The Social Costs of Gambling: An Economic Perspective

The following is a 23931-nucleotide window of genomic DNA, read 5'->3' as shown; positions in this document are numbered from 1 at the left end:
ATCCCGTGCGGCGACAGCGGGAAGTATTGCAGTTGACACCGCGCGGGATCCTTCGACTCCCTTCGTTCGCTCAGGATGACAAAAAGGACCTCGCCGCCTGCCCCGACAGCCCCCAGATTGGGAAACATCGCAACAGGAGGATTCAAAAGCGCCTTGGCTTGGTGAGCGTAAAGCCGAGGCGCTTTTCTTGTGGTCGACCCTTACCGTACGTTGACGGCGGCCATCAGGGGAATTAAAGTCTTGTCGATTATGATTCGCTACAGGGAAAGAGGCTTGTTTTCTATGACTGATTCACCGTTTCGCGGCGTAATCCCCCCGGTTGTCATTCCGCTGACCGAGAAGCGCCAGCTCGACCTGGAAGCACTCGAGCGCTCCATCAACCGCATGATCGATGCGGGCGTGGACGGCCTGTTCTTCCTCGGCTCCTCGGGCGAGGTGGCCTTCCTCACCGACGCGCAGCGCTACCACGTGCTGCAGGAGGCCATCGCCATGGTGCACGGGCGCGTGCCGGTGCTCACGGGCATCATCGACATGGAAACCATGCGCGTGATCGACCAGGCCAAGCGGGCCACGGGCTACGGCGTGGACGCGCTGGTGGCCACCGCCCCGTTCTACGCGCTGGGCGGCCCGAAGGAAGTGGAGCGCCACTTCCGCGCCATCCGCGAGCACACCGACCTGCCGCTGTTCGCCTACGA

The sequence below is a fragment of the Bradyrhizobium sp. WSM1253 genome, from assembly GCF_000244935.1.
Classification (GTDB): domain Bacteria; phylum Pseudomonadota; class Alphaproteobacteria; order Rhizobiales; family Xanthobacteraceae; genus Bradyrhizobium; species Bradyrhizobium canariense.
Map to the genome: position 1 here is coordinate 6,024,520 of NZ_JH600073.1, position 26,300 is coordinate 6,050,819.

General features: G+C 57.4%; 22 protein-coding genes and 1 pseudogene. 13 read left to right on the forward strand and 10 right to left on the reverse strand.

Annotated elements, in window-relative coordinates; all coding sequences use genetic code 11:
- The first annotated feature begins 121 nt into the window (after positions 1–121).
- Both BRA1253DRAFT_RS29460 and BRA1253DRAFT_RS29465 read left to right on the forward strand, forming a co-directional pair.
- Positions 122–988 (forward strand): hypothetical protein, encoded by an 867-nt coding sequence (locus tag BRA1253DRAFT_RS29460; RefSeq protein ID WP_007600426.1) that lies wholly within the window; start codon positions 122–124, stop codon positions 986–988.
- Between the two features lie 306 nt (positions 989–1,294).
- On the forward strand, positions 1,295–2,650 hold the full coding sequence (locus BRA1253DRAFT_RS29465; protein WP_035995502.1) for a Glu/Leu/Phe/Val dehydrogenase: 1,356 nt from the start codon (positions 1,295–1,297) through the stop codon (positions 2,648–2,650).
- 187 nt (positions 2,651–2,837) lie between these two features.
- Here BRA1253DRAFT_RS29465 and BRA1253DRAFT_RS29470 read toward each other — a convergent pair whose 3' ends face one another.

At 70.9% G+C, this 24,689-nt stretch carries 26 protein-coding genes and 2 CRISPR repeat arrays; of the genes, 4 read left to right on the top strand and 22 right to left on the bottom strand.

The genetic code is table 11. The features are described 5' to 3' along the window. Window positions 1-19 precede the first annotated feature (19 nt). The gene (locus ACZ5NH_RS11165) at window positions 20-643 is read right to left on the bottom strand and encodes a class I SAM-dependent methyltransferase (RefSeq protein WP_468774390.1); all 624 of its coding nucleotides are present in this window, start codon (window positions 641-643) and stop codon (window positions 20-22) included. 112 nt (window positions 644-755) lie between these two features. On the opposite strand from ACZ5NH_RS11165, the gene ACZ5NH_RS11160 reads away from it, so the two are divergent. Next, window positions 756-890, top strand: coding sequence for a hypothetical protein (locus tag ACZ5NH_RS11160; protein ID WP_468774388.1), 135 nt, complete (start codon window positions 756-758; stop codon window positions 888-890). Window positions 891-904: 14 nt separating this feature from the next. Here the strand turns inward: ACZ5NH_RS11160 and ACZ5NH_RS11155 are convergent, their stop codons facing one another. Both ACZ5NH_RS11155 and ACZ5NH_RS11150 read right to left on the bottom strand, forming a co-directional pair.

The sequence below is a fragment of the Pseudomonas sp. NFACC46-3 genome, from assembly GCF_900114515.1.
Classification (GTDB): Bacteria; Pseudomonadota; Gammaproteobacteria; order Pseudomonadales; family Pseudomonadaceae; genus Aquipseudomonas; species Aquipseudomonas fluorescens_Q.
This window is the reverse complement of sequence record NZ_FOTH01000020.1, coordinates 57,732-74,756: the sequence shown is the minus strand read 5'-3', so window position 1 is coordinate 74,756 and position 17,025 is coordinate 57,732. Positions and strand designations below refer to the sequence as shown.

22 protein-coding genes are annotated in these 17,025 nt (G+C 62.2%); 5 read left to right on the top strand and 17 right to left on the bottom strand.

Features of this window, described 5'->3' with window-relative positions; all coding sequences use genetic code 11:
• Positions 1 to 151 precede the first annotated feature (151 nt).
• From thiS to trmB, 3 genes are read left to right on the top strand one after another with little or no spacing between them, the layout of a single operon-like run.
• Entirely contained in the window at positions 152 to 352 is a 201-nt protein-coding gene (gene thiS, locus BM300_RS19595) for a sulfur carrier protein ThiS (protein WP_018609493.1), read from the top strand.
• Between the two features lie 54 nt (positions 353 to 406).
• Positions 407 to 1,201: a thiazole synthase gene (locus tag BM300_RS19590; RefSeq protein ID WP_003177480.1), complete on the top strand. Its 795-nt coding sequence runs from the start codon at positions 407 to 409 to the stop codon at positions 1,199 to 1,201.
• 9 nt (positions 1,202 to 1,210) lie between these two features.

Much of the opposition to legalized gambling is based on analyses of the social costs that occur as a result of pathological gambling. It is our contention that many, if not most, authors who have contributed to this literature are either unclear or misguided in what they define as social costs. Instead of starting with a clear definition of what constitutes a social cost, these authors have adopted an ad hoc approach—using “common sense” to determine what constitutes losses to society and then attempting to quantify the impact of those activities. We believe this is not, as some suggest, simply a matter of semantics. Rather, it is a serious problem in the gambling literature. How do we differentiate between a consequence of pathological gambling that is a “social cost” and one that is not? Which of the consequences of addictive behaviors that are associated with gambling arise when gambling is legal, and which will be manifest in some form whether or not gambling is legal? In this article we explain the economic perspective on social costs. An understanding of this paradigm removes the subjectivity in the classification of pathological gambling's social costs. The paper has three major components. First, we introduce the economic notion of social costs. Using this paradigm, we differentiate between the “true” social costs related to pathological gambling, and other negative consequences that cannot legitimately be classified as social costs. Second, we evaluate a recent social cost study using the economics social cost paradigm. Third, we discuss two types of social costs that have been largely overlooked in the gambling literature. One is caused by gambling prohibition. The other occurs as a result of “rent seeking” that is related to the political process surrounding the legalization of gambling.
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